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Warren Lee EDWARDS, Appellant, v. Michael D. CREWS, Secretary, Florida Department of Corections, Appellee.

No. 1D12–5891.

Decided: October 25, 2013

Warren Lee Edwards, pro se. Pamela Jo Bondi, Attorney General and Charles R. McCoy, Senior Assistant Attorney General, Tallahassee, for Appellee.

Warren Lee Edwards appeals the dismissal of his petition for writ of habeas corpus by the circuit court in the county in which he is detained. See § 79.09, Fla. Stat. In the petition for writ of habeas corpus, Edwards asserted that he was entitled to immediate release due to a deficiency in the pre-trial probable cause for his arrest and due to a lack of sufficiency in the paperwork accompanying his acceptance into custody by the Century Correctional Institution in Escambia County, Florida. The dismissal of the petition is affirmed.

Appellant's challenge to the judgment and sentence under which he is detained, on the ground that the pre-arrest probable cause affidavits and arrest warrants were faulty, was properly dismissed because such claims must be raised at trial and, if preserved, on direct appeal of the judgment. See Zuluaga v. State Dep't. of Corrections, 32 So.3d 674 (Fla. 1st DCA 2010) (rule 3.850, Fla. R. Crim P., has completely superseded writ of habeas corpus to collaterally challenge a sentence). Challenges to the original probable cause are properly raised at trial and on direct appeal but are not a viable basis for postconviction relief, Jessie v. State, 726 So.2d 356 (Fla. 5th DCA 1999), or a postconviction writ of habeas corpus.

Considering Appellant's claim that he was improperly accepted into custody by the Century Correctional Institution without full compliance with section 944.17(5), Florida Statutes, the writ of habeas corpus is not available to remedy such administrative deficiency. While a prisoner might be entitled to correction of his or her commitment file if deficiencies in the documents are discovered, section 944.17(5), Florida Statutes contains no indication that the Florida Legislature created a legal cause of action for prisoners to enforce the documentary requirements therein. See Sykes v. State, 974 So.2d 1133 (Fla. 1st DCA 2008). Likewise, the statute does not provide that any omission or lack of compliance by the Department of Corrections or any correctional institution might have any effect upon the validity of the court's judgment and sentence or confer a liberty interest upon a prisoner. Section 944.17, Florida Statutes does not create a cause of action for prisoners to challenge their detention under a facially valid judgment and sentence and provides no support for any claim of entitlement to immediate release.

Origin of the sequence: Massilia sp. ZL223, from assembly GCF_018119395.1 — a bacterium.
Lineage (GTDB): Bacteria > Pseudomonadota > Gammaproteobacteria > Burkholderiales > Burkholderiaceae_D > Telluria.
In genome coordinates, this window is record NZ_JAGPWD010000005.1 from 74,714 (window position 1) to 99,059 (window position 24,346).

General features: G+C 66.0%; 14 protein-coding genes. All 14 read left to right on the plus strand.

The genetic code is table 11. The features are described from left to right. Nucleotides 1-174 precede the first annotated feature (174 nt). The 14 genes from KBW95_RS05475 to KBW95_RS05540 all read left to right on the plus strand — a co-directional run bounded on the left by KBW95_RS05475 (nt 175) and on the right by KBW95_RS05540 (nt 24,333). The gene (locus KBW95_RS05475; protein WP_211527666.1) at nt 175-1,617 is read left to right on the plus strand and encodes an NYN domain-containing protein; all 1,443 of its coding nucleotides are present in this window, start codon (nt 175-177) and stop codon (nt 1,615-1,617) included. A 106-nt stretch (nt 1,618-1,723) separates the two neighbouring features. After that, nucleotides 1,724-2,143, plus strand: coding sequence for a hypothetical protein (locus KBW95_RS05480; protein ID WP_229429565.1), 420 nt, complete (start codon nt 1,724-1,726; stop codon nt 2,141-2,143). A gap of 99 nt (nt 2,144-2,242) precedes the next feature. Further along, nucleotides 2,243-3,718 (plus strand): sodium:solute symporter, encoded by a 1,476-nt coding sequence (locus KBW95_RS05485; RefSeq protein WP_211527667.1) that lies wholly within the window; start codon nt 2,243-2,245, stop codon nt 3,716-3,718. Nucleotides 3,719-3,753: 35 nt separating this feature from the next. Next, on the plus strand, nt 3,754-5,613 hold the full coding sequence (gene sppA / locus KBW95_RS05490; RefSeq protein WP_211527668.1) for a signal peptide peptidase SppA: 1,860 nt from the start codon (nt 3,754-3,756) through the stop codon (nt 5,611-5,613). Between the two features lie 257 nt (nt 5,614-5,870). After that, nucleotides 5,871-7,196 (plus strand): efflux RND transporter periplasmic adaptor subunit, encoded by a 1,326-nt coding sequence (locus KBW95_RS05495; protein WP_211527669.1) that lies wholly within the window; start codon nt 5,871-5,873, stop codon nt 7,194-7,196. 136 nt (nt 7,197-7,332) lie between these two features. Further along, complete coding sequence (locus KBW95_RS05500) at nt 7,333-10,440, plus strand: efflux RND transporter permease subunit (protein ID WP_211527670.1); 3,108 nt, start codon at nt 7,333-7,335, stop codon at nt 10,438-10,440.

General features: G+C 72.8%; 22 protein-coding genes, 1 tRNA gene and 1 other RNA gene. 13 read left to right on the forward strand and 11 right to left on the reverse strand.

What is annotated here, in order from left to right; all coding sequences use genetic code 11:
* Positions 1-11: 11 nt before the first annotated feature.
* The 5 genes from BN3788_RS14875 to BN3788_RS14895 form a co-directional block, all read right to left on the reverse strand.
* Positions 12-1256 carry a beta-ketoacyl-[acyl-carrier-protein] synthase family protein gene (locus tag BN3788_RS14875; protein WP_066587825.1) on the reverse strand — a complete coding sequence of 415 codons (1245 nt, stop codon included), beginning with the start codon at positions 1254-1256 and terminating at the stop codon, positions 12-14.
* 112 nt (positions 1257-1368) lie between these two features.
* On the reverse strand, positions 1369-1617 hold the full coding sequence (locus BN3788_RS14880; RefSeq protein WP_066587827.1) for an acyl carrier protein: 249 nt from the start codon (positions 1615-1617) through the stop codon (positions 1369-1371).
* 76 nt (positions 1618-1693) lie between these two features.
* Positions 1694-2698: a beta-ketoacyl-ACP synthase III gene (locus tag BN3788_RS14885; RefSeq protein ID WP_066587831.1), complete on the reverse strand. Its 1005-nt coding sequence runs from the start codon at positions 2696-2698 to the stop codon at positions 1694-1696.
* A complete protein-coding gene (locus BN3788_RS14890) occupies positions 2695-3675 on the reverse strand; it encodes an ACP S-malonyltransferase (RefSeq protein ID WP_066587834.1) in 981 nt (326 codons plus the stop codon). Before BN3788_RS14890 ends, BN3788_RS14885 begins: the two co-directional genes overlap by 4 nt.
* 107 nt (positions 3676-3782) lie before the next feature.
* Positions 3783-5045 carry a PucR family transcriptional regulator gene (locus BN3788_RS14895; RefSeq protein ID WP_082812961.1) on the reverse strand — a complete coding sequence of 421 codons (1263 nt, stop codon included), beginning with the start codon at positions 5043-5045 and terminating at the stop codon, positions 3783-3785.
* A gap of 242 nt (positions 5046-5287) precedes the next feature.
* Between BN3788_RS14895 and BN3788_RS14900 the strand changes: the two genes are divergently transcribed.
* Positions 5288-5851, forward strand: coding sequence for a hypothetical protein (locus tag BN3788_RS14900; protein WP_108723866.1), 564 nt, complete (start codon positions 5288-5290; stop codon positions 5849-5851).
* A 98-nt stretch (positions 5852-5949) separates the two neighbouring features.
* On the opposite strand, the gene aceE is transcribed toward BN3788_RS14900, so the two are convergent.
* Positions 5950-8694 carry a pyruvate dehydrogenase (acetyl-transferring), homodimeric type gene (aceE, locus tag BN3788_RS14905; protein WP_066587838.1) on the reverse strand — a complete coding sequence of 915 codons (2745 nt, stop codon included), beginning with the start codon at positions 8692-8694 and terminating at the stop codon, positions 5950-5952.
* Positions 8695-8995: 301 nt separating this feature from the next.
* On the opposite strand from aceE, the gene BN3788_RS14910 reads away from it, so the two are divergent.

The order dismissing the petition for writ of habeas corpus is AFFIRMED.



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